Table 2: Effect of EFE supplementation on some blood bio-chemical parameters of dairy cows
a and b means with different superscripts are significant (p<0.01) difference

Table 3:
Effect of EFE supplementation on milk yield and composition, milk content yield and feed conversion
*Nitrogen efficiency of utilization: Nitrogen in feeds (g)/nitrogen in milk (g) 100

Effect of adding EFE on feed intake, milk yield, milk composition and feed conversion: Data in Table 3 indicated insignificant differences in feed intake as DM, TDN, CP and NEL between the two experimental groups. Similar trends were observed by Lewis et al. (1999), Ahn et al. (2003) and Arriola et al. (2011), who reported that supplementing dairy cow diets with fibrolytic enzyme not enhance DMI and no significant difference was found between cows fed supplemented diet or un-supplemented diet. On the other hand, several researchers recorded an increase in DMI of dairy cows when fibrolytic enzymes was applied to forage before mixing with other ingredients (Lewis et al., 1999) or applied to TMR or concentrate portion of the diet (Ware and Zinn, 2005; El-Bordeny et al., 2010).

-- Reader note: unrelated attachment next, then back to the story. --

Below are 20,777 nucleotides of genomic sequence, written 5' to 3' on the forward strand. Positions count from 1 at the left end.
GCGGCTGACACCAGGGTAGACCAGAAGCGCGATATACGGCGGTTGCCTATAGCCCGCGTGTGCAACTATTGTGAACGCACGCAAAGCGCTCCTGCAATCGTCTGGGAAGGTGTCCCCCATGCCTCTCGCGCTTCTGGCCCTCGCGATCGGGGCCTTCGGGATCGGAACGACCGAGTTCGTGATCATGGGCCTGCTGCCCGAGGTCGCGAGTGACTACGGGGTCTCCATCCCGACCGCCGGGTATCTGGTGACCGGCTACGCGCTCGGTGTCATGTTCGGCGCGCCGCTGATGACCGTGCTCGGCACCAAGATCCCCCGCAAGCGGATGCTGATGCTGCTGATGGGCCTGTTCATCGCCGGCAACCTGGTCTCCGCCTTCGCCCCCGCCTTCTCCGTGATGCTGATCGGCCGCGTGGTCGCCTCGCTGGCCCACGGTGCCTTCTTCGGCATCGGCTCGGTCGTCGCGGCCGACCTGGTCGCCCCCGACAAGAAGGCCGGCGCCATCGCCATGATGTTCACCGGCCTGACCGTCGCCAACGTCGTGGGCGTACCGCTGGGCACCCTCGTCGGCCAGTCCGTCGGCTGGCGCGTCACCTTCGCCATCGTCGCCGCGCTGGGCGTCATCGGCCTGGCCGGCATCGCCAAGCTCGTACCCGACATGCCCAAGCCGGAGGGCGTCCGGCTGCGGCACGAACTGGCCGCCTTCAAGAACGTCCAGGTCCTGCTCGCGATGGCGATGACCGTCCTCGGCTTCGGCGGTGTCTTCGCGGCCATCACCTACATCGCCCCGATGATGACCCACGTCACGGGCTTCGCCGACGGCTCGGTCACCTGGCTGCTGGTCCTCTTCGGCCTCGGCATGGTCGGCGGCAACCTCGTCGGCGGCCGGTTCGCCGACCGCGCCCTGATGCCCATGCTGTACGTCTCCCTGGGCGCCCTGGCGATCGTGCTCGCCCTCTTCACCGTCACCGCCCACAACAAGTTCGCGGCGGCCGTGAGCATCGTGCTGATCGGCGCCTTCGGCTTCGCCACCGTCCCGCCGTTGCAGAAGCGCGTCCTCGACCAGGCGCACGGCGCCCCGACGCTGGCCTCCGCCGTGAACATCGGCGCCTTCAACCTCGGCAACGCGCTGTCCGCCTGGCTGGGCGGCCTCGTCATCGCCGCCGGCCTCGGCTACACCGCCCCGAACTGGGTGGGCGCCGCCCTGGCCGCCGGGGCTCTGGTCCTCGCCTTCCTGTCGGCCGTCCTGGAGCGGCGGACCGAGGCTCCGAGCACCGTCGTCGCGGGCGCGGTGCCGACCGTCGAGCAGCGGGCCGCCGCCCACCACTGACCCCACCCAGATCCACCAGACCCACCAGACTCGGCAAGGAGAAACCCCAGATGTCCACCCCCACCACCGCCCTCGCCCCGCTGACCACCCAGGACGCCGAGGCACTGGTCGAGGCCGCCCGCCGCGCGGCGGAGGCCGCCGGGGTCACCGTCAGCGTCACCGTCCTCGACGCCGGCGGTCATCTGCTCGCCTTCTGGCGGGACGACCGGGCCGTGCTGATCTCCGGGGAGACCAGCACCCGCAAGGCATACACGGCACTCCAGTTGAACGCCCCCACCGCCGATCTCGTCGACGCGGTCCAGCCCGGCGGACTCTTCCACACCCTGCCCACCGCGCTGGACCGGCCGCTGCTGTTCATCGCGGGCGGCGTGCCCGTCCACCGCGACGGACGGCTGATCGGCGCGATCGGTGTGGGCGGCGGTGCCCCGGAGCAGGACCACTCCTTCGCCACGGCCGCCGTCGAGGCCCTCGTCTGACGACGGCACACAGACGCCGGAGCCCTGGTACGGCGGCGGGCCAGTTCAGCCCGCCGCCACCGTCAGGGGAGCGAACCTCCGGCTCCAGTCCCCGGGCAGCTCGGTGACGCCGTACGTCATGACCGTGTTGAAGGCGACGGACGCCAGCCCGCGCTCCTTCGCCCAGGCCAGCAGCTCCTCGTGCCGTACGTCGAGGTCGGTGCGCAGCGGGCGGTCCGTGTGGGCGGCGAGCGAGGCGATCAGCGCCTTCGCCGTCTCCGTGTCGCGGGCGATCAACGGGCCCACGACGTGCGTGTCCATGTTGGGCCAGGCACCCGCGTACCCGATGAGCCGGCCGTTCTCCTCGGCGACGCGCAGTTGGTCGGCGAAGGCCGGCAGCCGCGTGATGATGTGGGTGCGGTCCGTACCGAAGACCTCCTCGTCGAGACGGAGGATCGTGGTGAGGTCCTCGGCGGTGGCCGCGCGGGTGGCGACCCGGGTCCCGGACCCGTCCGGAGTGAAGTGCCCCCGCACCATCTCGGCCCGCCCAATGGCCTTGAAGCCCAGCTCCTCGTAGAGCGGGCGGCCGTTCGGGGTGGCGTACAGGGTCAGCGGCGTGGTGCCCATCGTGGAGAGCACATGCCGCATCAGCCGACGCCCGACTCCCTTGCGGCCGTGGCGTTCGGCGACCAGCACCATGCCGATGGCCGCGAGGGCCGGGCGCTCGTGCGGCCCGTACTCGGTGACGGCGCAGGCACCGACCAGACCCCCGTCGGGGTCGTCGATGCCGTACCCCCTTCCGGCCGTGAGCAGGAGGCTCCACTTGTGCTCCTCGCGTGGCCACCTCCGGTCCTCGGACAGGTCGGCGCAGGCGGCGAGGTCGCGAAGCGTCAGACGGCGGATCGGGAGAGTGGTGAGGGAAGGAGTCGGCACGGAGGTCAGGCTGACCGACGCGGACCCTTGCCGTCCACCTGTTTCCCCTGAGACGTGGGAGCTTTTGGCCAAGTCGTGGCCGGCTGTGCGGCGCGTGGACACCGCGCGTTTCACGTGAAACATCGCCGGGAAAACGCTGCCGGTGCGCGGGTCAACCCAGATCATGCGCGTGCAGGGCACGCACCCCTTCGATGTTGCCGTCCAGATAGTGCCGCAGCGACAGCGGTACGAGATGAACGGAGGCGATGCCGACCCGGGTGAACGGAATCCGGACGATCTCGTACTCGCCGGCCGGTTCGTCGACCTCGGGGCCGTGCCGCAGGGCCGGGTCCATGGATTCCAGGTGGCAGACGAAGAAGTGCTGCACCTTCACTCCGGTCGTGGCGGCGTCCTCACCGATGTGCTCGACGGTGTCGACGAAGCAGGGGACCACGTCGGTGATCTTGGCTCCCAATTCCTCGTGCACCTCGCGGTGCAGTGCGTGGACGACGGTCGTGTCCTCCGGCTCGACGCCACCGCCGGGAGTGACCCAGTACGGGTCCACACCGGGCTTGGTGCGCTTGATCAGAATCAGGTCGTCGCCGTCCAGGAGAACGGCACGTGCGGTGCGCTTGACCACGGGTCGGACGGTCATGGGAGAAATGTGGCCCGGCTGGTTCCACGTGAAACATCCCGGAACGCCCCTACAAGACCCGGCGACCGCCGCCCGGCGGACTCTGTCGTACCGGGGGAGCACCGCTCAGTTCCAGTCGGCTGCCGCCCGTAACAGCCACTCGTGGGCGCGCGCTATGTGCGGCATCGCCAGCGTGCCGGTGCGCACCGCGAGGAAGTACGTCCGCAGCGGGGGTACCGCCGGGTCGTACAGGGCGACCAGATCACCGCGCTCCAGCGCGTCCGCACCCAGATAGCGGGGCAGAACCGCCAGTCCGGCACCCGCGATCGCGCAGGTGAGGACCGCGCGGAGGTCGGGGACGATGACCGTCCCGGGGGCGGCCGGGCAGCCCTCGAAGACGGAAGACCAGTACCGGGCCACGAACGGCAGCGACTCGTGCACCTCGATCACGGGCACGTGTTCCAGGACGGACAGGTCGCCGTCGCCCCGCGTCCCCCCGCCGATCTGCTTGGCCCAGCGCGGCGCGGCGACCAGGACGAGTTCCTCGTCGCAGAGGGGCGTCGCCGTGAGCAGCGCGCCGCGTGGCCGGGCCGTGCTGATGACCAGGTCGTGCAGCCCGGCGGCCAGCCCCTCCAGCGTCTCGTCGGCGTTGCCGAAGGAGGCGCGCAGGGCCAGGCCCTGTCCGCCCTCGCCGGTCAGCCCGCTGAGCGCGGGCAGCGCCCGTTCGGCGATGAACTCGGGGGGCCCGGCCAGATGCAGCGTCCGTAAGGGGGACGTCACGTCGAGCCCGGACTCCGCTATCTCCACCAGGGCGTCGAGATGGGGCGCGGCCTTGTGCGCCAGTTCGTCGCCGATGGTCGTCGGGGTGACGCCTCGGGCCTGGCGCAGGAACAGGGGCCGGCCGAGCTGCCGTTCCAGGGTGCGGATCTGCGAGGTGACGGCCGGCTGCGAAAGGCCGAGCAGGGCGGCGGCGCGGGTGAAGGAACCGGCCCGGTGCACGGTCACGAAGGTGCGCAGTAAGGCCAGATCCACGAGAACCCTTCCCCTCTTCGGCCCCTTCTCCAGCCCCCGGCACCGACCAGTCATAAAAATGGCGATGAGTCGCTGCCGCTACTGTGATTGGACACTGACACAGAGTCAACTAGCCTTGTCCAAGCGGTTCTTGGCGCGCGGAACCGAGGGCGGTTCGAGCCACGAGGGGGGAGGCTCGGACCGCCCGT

Adding EFE to lactating cows ration increased (p>0.01) actual milk yield, 4% FCM and ECM by 11.30, 20.89 and 19.63%, respectively compared to the cows fed not supplemented rations (Table 3). The increase in blood glucose and total protein concentration for group supplemented with EFE compared to control group (Table 2) suggest that increased milk yield was due to EFE application in dairy cows rations. Blume et al. (1983) reported that total protein, globulin, cholesterol and phospholipids were positively, correlated with actual or corrected milk yield during several periods of lactation.